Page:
The Touch of Her Skin
by Angela Mankiewicz
Lying on her belly, she raises her nightgown
above her waist, manipulating, side to side,
arthritically, across the sheets.
Her thighs are still well formed, shapely but thin;
her skin is off-white, unexpectedly unwrinkled.
But it is her skin.
She tells me where the lotion is, how good it felt
when the nurse at the hospital massaged it
into her back.
Not a good idea, I say, right after a shower,
you might get a chill. She grunts while I
confront her skin.
Get the powder, then, she says, on the sink,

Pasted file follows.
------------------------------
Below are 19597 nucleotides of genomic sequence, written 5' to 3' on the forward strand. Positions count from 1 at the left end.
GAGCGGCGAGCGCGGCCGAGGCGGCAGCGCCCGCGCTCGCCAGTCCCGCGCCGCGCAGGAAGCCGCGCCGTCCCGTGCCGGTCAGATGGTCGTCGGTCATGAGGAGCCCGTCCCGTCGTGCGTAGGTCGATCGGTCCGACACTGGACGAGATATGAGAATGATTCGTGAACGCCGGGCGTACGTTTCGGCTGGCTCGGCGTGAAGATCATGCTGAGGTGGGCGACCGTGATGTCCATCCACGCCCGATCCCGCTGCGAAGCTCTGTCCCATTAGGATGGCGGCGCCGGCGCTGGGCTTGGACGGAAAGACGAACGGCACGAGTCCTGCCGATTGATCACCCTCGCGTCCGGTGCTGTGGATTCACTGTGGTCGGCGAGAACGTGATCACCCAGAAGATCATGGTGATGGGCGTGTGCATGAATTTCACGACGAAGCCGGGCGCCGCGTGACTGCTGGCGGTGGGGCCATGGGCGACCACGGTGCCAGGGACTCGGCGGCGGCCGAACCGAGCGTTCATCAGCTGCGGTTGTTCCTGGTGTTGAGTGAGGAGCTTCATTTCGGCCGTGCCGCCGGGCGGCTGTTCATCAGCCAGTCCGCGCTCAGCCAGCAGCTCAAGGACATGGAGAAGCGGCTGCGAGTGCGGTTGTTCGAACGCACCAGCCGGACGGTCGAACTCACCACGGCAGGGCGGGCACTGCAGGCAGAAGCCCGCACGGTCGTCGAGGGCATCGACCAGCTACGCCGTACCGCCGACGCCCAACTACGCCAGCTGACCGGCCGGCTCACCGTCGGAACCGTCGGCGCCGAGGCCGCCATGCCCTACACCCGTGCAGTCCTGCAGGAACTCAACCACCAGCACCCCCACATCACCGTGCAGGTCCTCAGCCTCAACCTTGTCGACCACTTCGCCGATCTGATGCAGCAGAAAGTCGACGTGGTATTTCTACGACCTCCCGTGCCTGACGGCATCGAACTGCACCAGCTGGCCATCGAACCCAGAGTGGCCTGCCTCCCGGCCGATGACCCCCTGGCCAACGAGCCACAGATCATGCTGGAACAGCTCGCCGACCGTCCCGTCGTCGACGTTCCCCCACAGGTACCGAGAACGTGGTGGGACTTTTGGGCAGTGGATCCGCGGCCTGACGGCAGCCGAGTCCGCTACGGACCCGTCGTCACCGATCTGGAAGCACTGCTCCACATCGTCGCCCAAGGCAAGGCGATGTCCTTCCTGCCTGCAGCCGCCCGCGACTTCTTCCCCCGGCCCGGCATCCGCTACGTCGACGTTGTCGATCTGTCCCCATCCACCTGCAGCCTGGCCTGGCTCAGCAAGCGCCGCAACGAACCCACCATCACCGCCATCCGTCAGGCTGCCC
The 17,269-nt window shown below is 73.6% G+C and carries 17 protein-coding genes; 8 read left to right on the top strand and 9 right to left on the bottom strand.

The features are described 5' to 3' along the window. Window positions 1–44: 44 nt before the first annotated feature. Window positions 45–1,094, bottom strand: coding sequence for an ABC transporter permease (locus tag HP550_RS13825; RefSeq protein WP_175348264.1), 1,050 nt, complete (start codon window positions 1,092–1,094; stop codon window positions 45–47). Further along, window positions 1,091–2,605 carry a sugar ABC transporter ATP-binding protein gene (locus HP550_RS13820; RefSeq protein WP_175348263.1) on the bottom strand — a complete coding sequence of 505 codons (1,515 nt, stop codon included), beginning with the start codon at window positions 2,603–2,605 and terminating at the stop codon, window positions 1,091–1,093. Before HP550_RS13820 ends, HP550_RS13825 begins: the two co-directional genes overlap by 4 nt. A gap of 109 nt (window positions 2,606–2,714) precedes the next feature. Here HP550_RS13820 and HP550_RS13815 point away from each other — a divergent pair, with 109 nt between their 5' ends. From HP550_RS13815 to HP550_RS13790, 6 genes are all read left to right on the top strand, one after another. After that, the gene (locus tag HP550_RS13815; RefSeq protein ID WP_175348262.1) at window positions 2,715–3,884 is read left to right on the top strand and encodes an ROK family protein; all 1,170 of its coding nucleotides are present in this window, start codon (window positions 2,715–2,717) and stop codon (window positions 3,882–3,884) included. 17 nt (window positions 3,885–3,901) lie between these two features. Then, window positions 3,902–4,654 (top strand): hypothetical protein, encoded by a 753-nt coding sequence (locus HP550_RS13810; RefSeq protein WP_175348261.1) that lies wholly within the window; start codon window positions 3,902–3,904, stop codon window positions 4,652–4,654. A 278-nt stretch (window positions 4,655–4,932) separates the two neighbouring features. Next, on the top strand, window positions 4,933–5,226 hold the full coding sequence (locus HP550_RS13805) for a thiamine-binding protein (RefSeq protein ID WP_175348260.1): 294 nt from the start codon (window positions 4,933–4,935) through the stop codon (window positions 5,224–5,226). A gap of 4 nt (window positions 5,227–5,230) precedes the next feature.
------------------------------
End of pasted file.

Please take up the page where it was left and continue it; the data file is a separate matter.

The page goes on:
in the bathroom. I do as I'm told, dragging my will
Okay, I say, like a dull-witted but dutiful child.
She squirms with anticipation. I blink
at maternal buttocks.
Do something, she doesn't say. So, I do,
raising the box of talc and sprinkling
a snow drift down her spine.
Now what? A presumption of old age, an intimacy,
without precedent, waiting for me
under tiny mounds of fluff.
I set my eyes on the sheets, set one hand on
the fluff, move it in quick circles and say,
In the kitchen, I set my eyes out the window
and scour my hands to rid them of the touch
of her skin.
Angela Mankiewicz has published two chapbooks, Cancer Poems (UB Press) and Wired (Aquarius West Press). Her work has appeared in Lynx Eye, Lummox Journal, The Temple, The Montserrat Review, Pemmican, and Hawai'i Review.